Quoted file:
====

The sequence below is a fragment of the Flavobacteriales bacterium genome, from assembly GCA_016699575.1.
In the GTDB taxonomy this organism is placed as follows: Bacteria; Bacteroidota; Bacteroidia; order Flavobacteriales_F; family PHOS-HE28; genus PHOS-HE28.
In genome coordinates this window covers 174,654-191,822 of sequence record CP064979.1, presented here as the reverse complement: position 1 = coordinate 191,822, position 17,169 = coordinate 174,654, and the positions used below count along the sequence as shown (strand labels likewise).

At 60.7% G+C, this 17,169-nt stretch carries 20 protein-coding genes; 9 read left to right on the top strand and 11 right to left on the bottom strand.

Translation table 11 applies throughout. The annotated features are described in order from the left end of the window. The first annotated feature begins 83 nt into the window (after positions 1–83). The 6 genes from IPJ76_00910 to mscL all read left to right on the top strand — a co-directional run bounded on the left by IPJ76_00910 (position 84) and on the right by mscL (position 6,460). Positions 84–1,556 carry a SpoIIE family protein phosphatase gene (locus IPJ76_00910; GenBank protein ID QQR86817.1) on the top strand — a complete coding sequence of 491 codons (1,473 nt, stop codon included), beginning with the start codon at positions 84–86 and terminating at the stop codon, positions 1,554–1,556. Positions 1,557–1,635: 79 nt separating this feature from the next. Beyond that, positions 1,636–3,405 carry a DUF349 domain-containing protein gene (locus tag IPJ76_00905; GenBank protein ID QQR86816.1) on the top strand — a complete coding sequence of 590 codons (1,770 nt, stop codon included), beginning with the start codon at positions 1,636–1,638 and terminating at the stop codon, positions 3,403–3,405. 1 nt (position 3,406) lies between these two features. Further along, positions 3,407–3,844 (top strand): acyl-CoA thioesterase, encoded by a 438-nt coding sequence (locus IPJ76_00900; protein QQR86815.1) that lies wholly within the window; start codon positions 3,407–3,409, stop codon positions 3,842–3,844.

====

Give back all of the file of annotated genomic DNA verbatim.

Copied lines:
The sequence below is a fragment of the Flavobacteriales bacterium genome, from assembly GCA_016699575.1.
In the GTDB taxonomy this organism is placed as follows: Bacteria; Bacteroidota; Bacteroidia; order Flavobacteriales_F; family PHOS-HE28; genus PHOS-HE28.
In genome coordinates this window covers 174,654-191,822 of sequence record CP064979.1, presented here as the reverse complement: position 1 = coordinate 191,822, position 17,169 = coordinate 174,654, and the positions used below count along the sequence as shown (strand labels likewise).

At 60.7% G+C, this 17,169-nt stretch carries 20 protein-coding genes; 9 read left to right on the top strand and 11 right to left on the bottom strand.

Translation table 11 applies throughout. The annotated features are described in order from the left end of the window. The first annotated feature begins 83 nt into the window (after positions 1–83). The 6 genes from IPJ76_00910 to mscL all read left to right on the top strand — a co-directional run bounded on the left by IPJ76_00910 (position 84) and on the right by mscL (position 6,460). Positions 84–1,556 carry a SpoIIE family protein phosphatase gene (locus IPJ76_00910; GenBank protein ID QQR86817.1) on the top strand — a complete coding sequence of 491 codons (1,473 nt, stop codon included), beginning with the start codon at positions 84–86 and terminating at the stop codon, positions 1,554–1,556. Positions 1,557–1,635: 79 nt separating this feature from the next. Beyond that, positions 1,636–3,405 carry a DUF349 domain-containing protein gene (locus tag IPJ76_00905; GenBank protein ID QQR86816.1) on the top strand — a complete coding sequence of 590 codons (1,770 nt, stop codon included), beginning with the start codon at positions 1,636–1,638 and terminating at the stop codon, positions 3,403–3,405. 1 nt (position 3,406) lies between these two features. Further along, positions 3,407–3,844 (top strand): acyl-CoA thioesterase, encoded by a 438-nt coding sequence (locus IPJ76_00900; protein QQR86815.1) that lies wholly within the window; start codon positions 3,407–3,409, stop codon positions 3,842–3,844.